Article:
Ledes from the Land of Enchantment

Albuquerque may not be able to afford Walmart property in International District

Albuquerque city government officials have for months shown interest in buying a shutdown Walmart in the International District, with plans to purchase it using money secured from the state Legislature. The city says now those funds may not be enough.

Albuquerque got just under $2 million in the 2023 legislative session to devote to projects in the Nob Hill area.

Since the end of the session, the city has been talking with Walmart about buying the company’s now-closed property located off of San Mateo Blvd. Albuquerque Mayor Tim Keller’s office said in April that the city would use the capital outlay funds to buy the Walmart.

The chain store closed in March. Nobody’s purchased it yet.

The city recently announced that the $2 million secured from the Legislature isn’t enough to buy Walmart at its market value.

Ava Montoya, spokesperson for Keller’s office, said the city didn’t know that the capital outlay funds wouldn’t be enough to buy the property until after the 2023 legislative session, and “it was assumed that $2 million would likely not be enough to buy the property.”

“The City and its partners in the state legislature sought to secure any funding possible to help make improvements and bring needed resources to the International District,” she said.

The total land assessment of the Walmart property— something used to determine the property’s tax value — is just over $3 million, according to the New Mexico commercial real estate agency in charge of the property, CBRE.

CBRE Senior Vice President Jim Dountas declined to share the market value price that the property is worth. He said there’s no set asking price on the property, but interested parties are encouraged to put down a full offer.

In comparison, nearby big box stores selling their properties are asking for more than $2 million — like an Advanced Auto Parts on Central Avenue going for sale for $2.26 million or an IHOP on Menaul Avenue up for $3.9 million — with less than 5% of the over 200,000 square footage the Walmart has.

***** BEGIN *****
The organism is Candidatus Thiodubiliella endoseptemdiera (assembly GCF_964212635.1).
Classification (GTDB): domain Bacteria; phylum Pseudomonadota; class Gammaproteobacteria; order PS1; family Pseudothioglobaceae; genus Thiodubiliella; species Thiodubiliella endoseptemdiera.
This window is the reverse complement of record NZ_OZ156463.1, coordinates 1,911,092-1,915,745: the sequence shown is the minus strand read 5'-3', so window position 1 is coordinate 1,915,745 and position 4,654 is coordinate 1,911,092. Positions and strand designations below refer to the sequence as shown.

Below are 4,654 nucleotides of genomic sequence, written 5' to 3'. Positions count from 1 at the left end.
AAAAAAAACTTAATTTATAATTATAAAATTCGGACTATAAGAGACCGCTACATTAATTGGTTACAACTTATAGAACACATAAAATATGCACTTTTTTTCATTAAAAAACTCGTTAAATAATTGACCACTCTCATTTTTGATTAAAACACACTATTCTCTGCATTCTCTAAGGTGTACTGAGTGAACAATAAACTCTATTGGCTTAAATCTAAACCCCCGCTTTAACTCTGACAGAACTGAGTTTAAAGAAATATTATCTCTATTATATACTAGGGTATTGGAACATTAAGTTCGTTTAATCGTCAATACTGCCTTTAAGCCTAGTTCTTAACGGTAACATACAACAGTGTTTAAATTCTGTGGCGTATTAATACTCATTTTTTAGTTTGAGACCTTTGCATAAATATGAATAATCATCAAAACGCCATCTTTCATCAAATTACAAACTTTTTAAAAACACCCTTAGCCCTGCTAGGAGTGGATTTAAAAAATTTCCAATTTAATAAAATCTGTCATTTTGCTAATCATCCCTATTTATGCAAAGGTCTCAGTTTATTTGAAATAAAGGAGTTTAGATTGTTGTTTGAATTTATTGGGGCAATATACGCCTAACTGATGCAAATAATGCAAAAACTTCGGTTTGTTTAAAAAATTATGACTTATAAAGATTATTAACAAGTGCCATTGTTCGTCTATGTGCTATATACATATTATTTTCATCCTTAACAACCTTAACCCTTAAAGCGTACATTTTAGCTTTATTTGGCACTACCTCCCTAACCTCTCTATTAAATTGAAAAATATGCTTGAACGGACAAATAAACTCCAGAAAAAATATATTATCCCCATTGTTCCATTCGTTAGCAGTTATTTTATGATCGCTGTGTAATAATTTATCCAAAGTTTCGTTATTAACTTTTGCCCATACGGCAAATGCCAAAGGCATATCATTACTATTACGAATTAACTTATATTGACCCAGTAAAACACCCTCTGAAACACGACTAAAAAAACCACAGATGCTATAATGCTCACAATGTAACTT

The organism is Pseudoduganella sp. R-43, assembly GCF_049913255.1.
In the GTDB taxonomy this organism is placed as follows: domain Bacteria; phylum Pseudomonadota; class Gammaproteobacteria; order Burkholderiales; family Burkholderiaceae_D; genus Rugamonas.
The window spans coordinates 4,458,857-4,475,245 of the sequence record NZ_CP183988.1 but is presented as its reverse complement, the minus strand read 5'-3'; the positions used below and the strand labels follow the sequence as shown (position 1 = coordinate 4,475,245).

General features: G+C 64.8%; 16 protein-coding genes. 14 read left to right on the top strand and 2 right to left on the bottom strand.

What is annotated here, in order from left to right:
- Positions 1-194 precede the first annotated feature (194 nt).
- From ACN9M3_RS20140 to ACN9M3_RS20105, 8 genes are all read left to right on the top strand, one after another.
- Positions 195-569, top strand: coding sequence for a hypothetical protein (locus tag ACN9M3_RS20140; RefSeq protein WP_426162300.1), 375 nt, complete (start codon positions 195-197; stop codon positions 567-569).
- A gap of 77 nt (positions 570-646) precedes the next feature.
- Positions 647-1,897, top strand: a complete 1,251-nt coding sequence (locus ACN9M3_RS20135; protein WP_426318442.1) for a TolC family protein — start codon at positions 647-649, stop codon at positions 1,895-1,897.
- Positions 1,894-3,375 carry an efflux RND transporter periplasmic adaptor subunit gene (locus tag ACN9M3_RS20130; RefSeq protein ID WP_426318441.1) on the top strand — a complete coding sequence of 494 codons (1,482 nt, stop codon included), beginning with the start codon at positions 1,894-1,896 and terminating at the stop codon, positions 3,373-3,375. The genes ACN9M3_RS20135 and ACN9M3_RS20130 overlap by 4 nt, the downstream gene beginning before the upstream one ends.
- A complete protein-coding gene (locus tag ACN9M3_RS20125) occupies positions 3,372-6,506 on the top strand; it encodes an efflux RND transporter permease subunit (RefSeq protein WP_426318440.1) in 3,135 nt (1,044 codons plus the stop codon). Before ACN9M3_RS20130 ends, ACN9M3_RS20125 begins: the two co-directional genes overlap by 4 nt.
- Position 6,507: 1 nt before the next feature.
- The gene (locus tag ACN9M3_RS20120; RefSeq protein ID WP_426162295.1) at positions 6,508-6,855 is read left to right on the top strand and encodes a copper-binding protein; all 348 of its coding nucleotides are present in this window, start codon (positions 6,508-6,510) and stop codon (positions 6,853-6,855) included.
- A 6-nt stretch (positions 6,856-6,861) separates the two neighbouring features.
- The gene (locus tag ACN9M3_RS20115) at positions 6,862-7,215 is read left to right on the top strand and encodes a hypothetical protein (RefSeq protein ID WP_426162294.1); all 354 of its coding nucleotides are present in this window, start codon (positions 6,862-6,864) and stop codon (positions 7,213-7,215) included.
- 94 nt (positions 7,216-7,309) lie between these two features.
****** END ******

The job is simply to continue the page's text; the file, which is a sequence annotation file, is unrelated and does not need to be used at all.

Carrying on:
Montoya said Walmart will work with Albuquerque if the city’s initial offer on the private market isn’t met.

She said the capital outlay funds can be used for general redevelopment in the International District if the city doesn’t buy the Walmart property. The funds must be used in the Nob Hill area.

The city is still keeping in mind what the city could replace the closed Walmart with to help local residents, Montoya added.

“The City will listen to the community’s needs and work with the resources available to create changes that best serve them,” she said.

International District resident Enrique Cardiel is the executive director of Albuquerque’s Health Equity Council and one of the local leaders organizing community input sessions. He said elected officials haven’t actually yet attended any of the community input sessions that have been happening, though.

He said there’s not yet a clear timeline on when officials will start discussing ideas with local residents.

Cardiel said there’s a petition with over 200 signatures containing ideas on what locals want to see on the property, like mutual aid programs or a local grocery store. He said the petition also requests that the city of Albuquerque not let the store “become a nuisance” with nobody watching over the property and people breaking into it.

Meanwhile, people are still lacking nearby resources with the absence of the Walmart, he said.

“There’s this long-term plan that would come out of talking to the city, but there’s still the immediate need of people who’ve been without their normal grocery stores for the last month or so,” Cardiel said.

That’s if the city can even buy the property.

Cardiel said it is concerning to some degree that city officials are now saying they can’t afford the Walmart, but it’s about more than just that. He said the community members would probably reach out to whoever ends up owning the property in a push to redevelop the spot with local needs in mind.

“This isn’t about Walmart, in the sense that our answer is not filling that building necessarily,” he said. “It’s just getting more adequate services for the community.”

Comments are closed.